The tech giant also advised organisations to “harden and secure AD FS deployments” by taking additional measures, including limiting on-network access via host firewall and requiring all cloud admins to use multi-factor authentication.

The warning comes three months after Nobelium was found to have engaged in “password spray and brute-force attacks” on Microsoft’s customers, with around 10% of the targets being based in the UK.

The hackers implanted “information-stealing malware” on a device belonging to a Microsoft customer support agent, through which they obtained “basic account information for a small number of [Microsoft’s] customers”, according to the tech giant.

Prior to this, Nobelium launched a wave of attacks on more than 150 government agencies, think tanks, consultants, and NGOs from 24 countries, targeting an estimated 3,000 email accounts.

A third of businesses plan to set to spend $1 million on AI by 2023

Bobby Hellard

29 Sep, 2021

A third of organisations with plans to adopt artificial intelligence (AI) have said they will invest $1 million or more into the technology over the next two years. 

That’s according to Gartner’s annual Emerging Technology Product Leaders survey, where the majority of respondents (87%) predict industry-wide funding for AI increasing at a “moderate to fast pace” throughout 2022.

The survey was conducted between April and June of this year with 268 respondents from China, Hong Kong, Israel, Japan, Singapore, the UK and the US. Respondents were required to be involved in their organisation’s portfolio decisions when it comes to emerging technology and to work at an organisation in the high-tech industry with enterprise-wide revenue for fiscal year 2020 of $10 million or more.

AI seems to be the priority for most, with an average planned investment of $679,000 in computer vision over the next two years. Compared with other emerging technology areas, such as cloud and IoT, AI technologies had the second-highest reported ‘mean funding’ allocation. 
“Rapidly evolving, diverse AI technologies will impact every industry,” said Errol Rasit, managing vice president at Gartner.

“Technology organisations are increasing investments in AI as they recognise its potential to not only assess critical data and improve business efficiency, but also to create new products and services, expand their customer base and generate new revenue. These are serious investments that will help to dispel AI hype.”

Just over half of the respondents reported significant customer adoption of their AI-enabled products and services. 41% per cent of the respondents also cited AI emerging technologies as still being in development or at early adoption stages, suggesting there is a wave of potential adoption as new or augmented AI products and services are set to enter general availability.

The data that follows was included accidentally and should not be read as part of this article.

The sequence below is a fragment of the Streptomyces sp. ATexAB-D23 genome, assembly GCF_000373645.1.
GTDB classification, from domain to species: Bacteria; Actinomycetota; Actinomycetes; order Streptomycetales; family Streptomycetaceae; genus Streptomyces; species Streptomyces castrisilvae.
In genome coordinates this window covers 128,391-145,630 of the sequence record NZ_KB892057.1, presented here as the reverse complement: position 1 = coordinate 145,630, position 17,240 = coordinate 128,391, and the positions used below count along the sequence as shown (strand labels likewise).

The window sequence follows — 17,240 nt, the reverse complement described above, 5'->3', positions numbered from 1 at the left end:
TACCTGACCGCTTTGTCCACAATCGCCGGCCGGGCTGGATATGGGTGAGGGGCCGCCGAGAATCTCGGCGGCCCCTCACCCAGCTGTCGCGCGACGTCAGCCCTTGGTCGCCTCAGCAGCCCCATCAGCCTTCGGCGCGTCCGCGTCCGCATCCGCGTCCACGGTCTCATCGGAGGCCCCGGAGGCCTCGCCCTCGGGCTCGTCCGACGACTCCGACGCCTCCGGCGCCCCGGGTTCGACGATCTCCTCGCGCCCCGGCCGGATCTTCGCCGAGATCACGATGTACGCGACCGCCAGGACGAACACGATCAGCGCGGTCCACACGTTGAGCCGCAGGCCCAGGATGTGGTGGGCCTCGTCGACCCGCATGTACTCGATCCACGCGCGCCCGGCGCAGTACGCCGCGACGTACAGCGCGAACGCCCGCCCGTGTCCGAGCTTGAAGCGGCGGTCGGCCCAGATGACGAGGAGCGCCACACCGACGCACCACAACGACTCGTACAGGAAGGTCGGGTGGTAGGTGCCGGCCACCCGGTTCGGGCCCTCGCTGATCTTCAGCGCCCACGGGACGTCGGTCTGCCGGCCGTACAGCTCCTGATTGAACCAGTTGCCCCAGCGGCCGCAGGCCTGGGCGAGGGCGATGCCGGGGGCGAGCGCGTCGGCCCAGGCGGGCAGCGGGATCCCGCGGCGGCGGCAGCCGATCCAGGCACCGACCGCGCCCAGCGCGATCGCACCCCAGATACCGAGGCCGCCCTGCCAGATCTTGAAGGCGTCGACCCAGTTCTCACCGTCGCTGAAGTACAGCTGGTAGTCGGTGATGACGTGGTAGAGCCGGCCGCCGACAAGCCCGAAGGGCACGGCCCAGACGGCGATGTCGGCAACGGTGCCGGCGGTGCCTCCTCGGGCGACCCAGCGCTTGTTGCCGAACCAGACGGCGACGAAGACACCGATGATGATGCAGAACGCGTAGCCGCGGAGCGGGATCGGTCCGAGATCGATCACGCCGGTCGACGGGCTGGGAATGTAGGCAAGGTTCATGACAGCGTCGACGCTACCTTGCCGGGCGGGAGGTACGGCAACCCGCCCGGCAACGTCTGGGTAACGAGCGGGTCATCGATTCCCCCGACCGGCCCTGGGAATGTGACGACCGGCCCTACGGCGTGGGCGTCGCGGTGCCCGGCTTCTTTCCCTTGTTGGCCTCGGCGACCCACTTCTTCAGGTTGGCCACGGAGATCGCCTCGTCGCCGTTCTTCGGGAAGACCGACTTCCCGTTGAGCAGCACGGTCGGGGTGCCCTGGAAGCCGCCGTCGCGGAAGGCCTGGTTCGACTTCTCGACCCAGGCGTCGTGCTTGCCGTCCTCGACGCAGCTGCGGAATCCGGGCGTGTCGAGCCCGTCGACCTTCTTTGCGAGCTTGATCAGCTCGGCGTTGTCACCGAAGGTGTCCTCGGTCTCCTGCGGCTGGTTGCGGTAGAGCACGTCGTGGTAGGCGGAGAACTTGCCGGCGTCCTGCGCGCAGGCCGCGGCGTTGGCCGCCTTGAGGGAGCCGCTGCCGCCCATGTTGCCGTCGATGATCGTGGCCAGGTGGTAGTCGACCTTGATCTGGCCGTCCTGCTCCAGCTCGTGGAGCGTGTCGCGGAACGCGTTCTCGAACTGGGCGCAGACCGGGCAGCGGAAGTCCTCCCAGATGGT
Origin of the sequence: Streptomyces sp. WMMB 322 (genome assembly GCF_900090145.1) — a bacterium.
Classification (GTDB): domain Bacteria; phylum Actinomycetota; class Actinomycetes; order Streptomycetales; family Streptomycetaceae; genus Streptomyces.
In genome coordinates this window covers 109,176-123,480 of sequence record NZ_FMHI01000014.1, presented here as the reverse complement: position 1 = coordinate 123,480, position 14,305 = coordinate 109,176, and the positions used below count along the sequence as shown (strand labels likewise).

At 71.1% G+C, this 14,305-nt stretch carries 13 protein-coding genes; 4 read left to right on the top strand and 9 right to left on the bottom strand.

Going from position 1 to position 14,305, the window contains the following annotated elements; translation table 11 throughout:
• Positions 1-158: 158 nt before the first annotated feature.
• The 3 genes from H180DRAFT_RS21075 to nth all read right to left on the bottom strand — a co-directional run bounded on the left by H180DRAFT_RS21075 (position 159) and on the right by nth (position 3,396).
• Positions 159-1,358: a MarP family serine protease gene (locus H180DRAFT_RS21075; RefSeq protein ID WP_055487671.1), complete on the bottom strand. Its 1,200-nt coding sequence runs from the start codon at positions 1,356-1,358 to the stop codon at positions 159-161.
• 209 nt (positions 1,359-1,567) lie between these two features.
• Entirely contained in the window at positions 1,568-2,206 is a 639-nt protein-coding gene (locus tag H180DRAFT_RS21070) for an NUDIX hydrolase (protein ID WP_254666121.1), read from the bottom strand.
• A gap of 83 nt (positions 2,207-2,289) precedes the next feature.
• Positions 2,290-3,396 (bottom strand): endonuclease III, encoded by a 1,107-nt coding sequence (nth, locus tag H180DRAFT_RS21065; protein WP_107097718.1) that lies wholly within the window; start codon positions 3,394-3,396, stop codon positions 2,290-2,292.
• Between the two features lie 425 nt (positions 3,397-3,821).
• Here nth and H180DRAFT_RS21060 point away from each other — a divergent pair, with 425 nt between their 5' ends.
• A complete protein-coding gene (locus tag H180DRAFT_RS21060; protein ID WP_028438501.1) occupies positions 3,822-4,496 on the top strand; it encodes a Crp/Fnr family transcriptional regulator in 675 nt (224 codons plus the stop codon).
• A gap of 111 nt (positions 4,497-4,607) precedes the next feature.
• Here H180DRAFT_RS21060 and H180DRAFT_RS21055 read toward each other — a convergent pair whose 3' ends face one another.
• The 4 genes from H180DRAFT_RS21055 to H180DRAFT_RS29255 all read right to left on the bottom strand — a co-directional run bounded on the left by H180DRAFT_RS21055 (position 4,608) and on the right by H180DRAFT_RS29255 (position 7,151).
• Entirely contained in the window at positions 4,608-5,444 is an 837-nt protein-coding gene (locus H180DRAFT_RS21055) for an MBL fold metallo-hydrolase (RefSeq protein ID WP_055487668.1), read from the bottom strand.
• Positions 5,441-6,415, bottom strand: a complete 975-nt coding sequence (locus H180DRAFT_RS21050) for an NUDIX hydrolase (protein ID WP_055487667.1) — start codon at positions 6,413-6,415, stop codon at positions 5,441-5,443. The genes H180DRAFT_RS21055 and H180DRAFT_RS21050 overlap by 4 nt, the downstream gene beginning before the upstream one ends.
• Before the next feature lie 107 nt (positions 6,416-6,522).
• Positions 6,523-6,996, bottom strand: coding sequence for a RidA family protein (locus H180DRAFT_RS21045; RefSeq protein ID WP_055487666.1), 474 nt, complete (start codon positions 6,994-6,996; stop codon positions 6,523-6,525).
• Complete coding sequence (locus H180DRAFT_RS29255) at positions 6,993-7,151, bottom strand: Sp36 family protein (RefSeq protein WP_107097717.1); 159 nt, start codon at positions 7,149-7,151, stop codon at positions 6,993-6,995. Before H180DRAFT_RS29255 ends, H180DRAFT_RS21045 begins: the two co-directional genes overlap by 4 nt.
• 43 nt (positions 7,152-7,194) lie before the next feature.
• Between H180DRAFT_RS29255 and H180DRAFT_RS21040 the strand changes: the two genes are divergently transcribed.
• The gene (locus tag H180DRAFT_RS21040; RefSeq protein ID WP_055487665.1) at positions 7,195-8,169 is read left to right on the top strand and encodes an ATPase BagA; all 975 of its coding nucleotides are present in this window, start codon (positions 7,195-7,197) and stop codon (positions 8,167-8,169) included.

The report is in contrast to another Gartner report from earlier in September, which highlighted the lack of talent the UK is currently facing and the barriers it could create for businesses adopting emerging technology. 

The perceived lack of talent was cited as the leading factor inhibiting adoption for six technology domains: compute infrastructure and platform services, network, security, digital workplace, IT automation and storage and database.  

Cloudflare takes aim at “exorbitant” AWS fees with R2 storage service

Bobby Hellard

29 Sep, 2021

Internet giant Cloudflare has made a bold pitch for enterprise customers with its new R2 object storage service. 

Cloudflare claims the selling point of R2 is that it comes with no “outrageous” charges for migrating data to external services, pitting it directly against Amazon’s dominant S3 service. 

R2 Storage is designed for the edge, according to Cloudflare, and offers customers the ability to store large amounts of data and extract it for no additional cost. 
In order to build websites and applications, developers need to store photos, videos, and graphics in easily accessible places, but that can become an expensive problem over time. AWS S3 is well known for its “egress” charges that can result in hefty bills over time, and Microsoft Azure and Google Cloud also implement similar fees for data migration.

However, both Azure and Google Cloud offer substantial discounts for their mutual Cloudflare customers, according to a Cloudflare blog from July.

Increasingly egregious bandwidth pricing has made cloud storage an expensive headache for some developers, and eventually leads to vendor lock-in, according to Cloudflare. As such, the company is making it its mission to heIp build a better internet by focusing on making it faster, safer, and also more affordable for everyone.

“Since AWS launched S3, cloud storage has attracted, and then locked in, developers with exorbitant egress fees,” said Matthew Prince, co-founder and CEO of Cloudflare. “We want developers to keep developing, not worrying about their storage bill. 

“Our aim is to make R2 Storage the least expensive, most reliable option for storing data, with no egress charges. I’m constantly amazed by what developers are building on our platform, and look forward to continued innovation as we expand the tools they have access to.”